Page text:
I have written before about my expectations for each phase of this process. You know what I keep saying – once I get past the surgery/A&C/taxol/radiation, the next part will be easy, I say to myself. Ha! As we’ve all learned by now, nothing is easy compared to anything else. Each phase is just different. You’d think I would have learned that lesson by now. But forgetfulness takes charge, and after I’ve completed everything, I found myself feeling like I hadn’t suffered enough to really call myself a survivor. Yeah, I had pain after the surgery. A LOT. But that’s in the past and I forget about it, because I have new things to deal with.
The A/C left me nauseated; the medication to help me with the nausea left me constipated; the drugs I took to protect me from having an allergic reaction to the chemo left me agitated; and the whole mess left me exhausted. Exhausted and bald.
After a three week break, we started the taxol. Ah, the taxol. How I worried about the taxol. Everyone told me that it would be different than the A/C. It had it’s own issues, though most patients have fewer issues with taxol than A/C, or at least the taxol issues were easier to tolerate than the A/C issues. Other breast cancer patients I’d read about on line said differently, that it was actually WORSE for them than the A/C. So for once I wasn’t expecting an easy ride by comparison to my experience to the A/C. But I was terrified about losing my nails.
As I have mentioned before, one chemotherapy agent has proved to be neither easier nor harder to tolerate than the other. Each is simply different. I didn’t lose any MORE hair during taxol, and the hair on my head, which started to grow during my break from A/C when we traveled so much for the sentencing hearing, kept on growing. Still no eyelashes or eyebrows, though, which makes it interesting on the rare occasions when I felt like applying makeup.
Then came radiation. By the third week, I was back on anti-nausea medication. Why would I be nauseas? The radiation oncologist didn’t seem concerned about it, and offered to prescribe an anti nausea medication, which I declined, as I still had PLENTY left from the collection I’d gathered all through my A/C. Every day like clockwork, one hour before we had to leave, I’d be nauseas. Only ONCE did I ignore it and go without the medication. That was the most miserable radiation session of the entire course, and I barely made it through without begging for a break. But that would have started the process over again, and that I was sure I couldn’t get through. I would have blown that radiation session, and it would have been tacked on to the end of my series, and I had a terror of extending my series past 2013. Then by the third or fourth week, I was on twice daily ibuprofen for the inflammation and pain. My skin looked like hell, and I couldn’t wear a bra. Radiation sucks. The aloe and prescribed radiation gel no longer helped, as it dried out my skin more than it soothed, and the calendula cream just burned. Thankfully the nurse working with me gave me a more emollient, gentle ointment (Aquafor, I love you!), which got me through the last weekend.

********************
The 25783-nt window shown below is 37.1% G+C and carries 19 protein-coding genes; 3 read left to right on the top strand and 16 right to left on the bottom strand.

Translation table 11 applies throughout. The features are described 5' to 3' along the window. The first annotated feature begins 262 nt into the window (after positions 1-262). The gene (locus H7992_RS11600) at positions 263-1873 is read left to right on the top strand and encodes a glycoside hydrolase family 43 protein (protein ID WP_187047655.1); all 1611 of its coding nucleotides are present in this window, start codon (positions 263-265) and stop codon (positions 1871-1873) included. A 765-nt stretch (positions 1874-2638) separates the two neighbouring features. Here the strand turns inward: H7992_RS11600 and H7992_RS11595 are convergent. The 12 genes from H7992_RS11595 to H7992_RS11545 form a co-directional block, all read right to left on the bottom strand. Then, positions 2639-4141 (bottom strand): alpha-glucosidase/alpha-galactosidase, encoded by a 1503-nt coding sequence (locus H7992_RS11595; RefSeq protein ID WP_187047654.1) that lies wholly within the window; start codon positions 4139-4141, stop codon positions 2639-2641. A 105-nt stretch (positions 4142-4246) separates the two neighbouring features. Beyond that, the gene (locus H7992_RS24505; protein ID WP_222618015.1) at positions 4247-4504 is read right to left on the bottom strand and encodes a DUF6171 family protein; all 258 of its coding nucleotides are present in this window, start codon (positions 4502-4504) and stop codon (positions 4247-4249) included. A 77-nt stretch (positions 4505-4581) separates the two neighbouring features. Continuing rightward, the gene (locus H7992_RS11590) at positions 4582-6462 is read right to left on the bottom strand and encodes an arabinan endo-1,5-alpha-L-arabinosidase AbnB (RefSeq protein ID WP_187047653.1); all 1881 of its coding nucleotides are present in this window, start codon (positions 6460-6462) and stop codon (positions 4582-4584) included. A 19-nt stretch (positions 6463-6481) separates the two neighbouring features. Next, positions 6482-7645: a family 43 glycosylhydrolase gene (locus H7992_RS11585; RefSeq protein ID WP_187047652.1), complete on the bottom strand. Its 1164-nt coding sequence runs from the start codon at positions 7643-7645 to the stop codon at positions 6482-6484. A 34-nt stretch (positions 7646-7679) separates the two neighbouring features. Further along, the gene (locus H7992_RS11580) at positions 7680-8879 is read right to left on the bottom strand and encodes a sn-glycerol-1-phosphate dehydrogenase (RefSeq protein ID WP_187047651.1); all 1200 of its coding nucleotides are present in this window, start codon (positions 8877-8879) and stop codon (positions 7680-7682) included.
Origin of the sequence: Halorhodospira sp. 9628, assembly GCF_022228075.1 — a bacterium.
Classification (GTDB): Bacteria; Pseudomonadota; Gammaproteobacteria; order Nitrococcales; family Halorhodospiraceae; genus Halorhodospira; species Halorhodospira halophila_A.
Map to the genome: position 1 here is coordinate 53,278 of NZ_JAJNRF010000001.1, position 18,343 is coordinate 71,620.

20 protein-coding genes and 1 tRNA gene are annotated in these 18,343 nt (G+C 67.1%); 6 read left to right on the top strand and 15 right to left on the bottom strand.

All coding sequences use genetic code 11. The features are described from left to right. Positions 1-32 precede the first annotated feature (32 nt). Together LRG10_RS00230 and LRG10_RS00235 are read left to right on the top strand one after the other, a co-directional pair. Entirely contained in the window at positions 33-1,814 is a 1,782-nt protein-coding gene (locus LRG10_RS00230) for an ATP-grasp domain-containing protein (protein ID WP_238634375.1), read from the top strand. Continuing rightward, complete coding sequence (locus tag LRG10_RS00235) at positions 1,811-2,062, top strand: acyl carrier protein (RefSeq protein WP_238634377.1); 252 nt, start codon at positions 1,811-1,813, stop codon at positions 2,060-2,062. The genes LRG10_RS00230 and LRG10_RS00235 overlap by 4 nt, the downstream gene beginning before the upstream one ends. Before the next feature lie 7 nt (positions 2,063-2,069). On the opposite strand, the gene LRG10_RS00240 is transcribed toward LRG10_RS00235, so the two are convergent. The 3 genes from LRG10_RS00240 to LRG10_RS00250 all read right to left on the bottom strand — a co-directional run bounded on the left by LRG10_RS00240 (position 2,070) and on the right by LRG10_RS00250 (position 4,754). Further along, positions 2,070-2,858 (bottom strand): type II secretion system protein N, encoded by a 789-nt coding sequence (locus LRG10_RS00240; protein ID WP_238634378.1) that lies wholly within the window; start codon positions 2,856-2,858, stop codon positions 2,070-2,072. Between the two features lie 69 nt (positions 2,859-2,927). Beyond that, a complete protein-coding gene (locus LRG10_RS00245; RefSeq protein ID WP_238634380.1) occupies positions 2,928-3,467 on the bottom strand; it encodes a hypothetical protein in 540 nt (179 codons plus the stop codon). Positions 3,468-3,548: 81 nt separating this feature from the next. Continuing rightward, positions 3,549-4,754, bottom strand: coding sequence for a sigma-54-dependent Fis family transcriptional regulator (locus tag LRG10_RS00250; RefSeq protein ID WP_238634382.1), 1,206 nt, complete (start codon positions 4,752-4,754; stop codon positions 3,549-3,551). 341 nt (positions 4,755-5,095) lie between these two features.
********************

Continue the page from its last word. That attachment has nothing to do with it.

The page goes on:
Now it’s two weeks after the final session, all the grey/black ash that was the top layer of my skin has peeled away, and left a nearly normal-looking layer underneath. It looks good, though it stings like anything. I’m still taking the ibuprofen for inflammation, especially when I do too much. I guess you could say that I can finally accept that radiation is really, truly behind me, though the pain and tight skin remains. I can wear a bra now, sort of, but not all day, and if I push it past 5 hours or so, I feel like I need to take a scissors to the bra to get out of it.
When exactly does this get easier? Yes, I’m elated that I am not being radiated every day, or being infused with chemotherapy agents once a week or so. But seriously, recovery may be the hardest phase I’ve encountered yet. Quite frankly, it’s a bitch. I want to be able to do the things I could do before, like, oh, I don’t know, pick up all the laundry, get it washed, dried, folded AND put away, and NOT be completely done in the next day? As I write this, though, I realize now how far I have come since March 29th. It wasn’t so very long ago that just taking a shower would do me in for the afternoon. Recovery is HARD, maybe the hardest thing I’ve ever done. But now I can really see it – I Am Getting It Done.